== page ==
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adj. im·pur·er, im·pur·est
1. Not pure or clean; contaminated.
2. Not purified by religious rite; unclean.
3. Immoral or sinful: impure thoughts.
4. Mixed with another, usually inferior substance; adulterated.
5. Being a composite of more than one color or mixed with black or white.
6. Deriving from more than one source, style, or convention; eclectic: an impure art form.

im·pure′ly adv.
im·pure′ness n.
References in periodicals archive ?
66) "We have long been infected with conversing impurely," Socrates tells him, "we have said thousands of times `We know' ([GREEK TEXT NOT REPRODUCIBLE IN ASCII]), `We don't know,' and `we have scientific knowledge' ([GREEK TEXT NOT REPRODUCIBLE IN ASCII]), and `we don't have scientific knowledge,' as if we were understanding ([GREEK TEXT NOT REPRODUCIBLE IN ASCII]) one another while we still are ignorant ([GREEK TEXT NOT REPRODUCIBLE IN ASCII]) of science ([GREEK TEXT NOT REPRODUCIBLE IN ASCII]).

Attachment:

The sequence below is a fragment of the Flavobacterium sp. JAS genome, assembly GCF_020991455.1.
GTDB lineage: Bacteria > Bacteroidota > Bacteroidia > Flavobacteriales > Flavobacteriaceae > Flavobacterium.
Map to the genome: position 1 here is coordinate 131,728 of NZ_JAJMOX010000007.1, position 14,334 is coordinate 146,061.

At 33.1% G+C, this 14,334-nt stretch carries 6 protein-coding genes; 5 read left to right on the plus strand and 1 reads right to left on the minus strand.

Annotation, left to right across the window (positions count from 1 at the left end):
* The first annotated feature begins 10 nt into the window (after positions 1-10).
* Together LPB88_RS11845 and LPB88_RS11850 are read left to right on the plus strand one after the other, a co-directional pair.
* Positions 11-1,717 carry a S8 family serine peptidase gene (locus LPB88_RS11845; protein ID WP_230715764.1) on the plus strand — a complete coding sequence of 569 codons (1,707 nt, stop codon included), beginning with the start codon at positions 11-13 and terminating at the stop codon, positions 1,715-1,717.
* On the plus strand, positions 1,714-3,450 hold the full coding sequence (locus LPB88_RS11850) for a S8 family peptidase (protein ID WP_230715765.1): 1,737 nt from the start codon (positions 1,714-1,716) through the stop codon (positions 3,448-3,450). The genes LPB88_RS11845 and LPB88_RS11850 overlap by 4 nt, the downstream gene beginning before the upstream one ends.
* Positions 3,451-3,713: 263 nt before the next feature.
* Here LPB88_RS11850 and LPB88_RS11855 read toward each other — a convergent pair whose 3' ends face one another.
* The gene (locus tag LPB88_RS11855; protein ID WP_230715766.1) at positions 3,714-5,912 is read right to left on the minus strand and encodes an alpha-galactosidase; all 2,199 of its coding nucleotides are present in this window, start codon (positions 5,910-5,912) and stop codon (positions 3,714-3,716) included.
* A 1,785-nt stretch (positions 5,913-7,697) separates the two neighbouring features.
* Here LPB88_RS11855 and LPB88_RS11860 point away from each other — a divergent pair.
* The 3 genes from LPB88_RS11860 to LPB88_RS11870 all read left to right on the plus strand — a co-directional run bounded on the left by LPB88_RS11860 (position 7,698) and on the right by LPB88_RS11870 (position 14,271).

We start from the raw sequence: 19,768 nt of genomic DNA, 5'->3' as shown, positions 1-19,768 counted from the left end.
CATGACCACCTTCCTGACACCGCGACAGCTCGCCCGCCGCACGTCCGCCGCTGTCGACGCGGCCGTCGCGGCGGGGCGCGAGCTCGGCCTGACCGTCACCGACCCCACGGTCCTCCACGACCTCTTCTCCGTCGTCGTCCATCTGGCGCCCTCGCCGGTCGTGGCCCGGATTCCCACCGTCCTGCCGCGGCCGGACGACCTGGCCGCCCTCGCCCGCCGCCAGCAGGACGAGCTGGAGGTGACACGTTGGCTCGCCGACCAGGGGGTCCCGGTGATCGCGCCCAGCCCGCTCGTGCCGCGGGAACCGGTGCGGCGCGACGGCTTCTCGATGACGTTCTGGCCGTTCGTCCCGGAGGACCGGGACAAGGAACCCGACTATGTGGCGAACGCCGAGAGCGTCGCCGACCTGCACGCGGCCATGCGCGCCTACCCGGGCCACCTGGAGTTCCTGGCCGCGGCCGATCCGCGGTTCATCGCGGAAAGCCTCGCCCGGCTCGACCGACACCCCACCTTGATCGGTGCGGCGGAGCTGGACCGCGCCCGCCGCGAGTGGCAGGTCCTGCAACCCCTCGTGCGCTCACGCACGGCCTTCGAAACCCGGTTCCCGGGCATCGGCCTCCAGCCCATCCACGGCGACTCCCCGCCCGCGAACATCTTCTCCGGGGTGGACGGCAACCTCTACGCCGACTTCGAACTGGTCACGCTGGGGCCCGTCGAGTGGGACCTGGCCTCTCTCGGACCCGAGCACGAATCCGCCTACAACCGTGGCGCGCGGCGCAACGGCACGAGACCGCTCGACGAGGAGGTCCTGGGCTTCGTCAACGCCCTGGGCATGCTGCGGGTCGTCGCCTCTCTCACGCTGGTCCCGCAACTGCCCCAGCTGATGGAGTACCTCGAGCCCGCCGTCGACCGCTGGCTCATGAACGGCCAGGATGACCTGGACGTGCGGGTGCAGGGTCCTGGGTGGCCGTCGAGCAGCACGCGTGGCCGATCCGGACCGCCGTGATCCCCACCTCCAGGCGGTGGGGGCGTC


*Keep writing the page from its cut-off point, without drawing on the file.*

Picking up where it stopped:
Sweeney that, no, he hasn't committed adultery, "it's just that my wife's pregnant and all I can think about is other women -- you know, impurely.
And don't let anyone kid themselves that Liz or any other modern femme is doing it impurely for their partners' benefit and not their own.